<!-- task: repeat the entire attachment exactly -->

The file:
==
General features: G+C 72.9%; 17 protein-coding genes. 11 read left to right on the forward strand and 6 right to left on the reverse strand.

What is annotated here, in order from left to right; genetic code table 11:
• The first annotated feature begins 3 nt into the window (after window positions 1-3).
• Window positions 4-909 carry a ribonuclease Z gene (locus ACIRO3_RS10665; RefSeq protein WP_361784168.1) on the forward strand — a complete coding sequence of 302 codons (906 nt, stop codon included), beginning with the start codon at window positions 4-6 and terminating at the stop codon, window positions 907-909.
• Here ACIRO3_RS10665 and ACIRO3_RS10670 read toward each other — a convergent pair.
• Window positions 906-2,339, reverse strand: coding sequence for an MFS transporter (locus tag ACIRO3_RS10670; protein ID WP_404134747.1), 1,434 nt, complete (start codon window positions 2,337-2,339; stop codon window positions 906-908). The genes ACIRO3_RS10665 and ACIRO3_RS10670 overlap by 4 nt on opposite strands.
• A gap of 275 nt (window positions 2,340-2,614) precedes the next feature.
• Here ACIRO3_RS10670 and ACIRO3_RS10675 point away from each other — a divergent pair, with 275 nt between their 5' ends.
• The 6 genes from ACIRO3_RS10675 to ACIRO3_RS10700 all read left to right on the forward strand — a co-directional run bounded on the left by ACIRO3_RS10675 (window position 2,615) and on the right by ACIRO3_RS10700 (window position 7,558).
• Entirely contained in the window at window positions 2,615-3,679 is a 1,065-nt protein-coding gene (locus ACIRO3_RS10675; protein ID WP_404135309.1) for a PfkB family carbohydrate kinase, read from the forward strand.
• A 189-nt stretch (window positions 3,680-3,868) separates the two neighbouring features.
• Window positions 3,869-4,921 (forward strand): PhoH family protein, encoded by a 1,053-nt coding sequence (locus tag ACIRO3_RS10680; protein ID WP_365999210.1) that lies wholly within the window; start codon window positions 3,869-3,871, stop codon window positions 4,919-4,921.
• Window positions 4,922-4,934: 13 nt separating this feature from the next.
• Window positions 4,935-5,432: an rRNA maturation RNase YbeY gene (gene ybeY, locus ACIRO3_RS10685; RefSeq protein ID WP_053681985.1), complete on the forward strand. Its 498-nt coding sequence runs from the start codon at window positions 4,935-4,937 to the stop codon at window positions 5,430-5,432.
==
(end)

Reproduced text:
General features: G+C 72.9%; 17 protein-coding genes. 11 read left to right on the forward strand and 6 right to left on the reverse strand.

What is annotated here, in order from left to right; genetic code table 11:
• The first annotated feature begins 3 nt into the window (after window positions 1-3).
• Window positions 4-909 carry a ribonuclease Z gene (locus ACIRO3_RS10665; RefSeq protein WP_361784168.1) on the forward strand — a complete coding sequence of 302 codons (906 nt, stop codon included), beginning with the start codon at window positions 4-6 and terminating at the stop codon, window positions 907-909.
• Here ACIRO3_RS10665 and ACIRO3_RS10670 read toward each other — a convergent pair.
• Window positions 906-2,339, reverse strand: coding sequence for an MFS transporter (locus tag ACIRO3_RS10670; protein ID WP_404134747.1), 1,434 nt, complete (start codon window positions 2,337-2,339; stop codon window positions 906-908). The genes ACIRO3_RS10665 and ACIRO3_RS10670 overlap by 4 nt on opposite strands.
• A gap of 275 nt (window positions 2,340-2,614) precedes the next feature.
• Here ACIRO3_RS10670 and ACIRO3_RS10675 point away from each other — a divergent pair, with 275 nt between their 5' ends.
• The 6 genes from ACIRO3_RS10675 to ACIRO3_RS10700 all read left to right on the forward strand — a co-directional run bounded on the left by ACIRO3_RS10675 (window position 2,615) and on the right by ACIRO3_RS10700 (window position 7,558).
• Entirely contained in the window at window positions 2,615-3,679 is a 1,065-nt protein-coding gene (locus ACIRO3_RS10675; protein ID WP_404135309.1) for a PfkB family carbohydrate kinase, read from the forward strand.
• A 189-nt stretch (window positions 3,680-3,868) separates the two neighbouring features.
• Window positions 3,869-4,921 (forward strand): PhoH family protein, encoded by a 1,053-nt coding sequence (locus tag ACIRO3_RS10680; protein ID WP_365999210.1) that lies wholly within the window; start codon window positions 3,869-3,871, stop codon window positions 4,919-4,921.
• Window positions 4,922-4,934: 13 nt separating this feature from the next.
• Window positions 4,935-5,432: an rRNA maturation RNase YbeY gene (gene ybeY, locus ACIRO3_RS10685; RefSeq protein ID WP_053681985.1), complete on the forward strand. Its 498-nt coding sequence runs from the start codon at window positions 4,935-4,937 to the stop codon at window positions 5,430-5,432.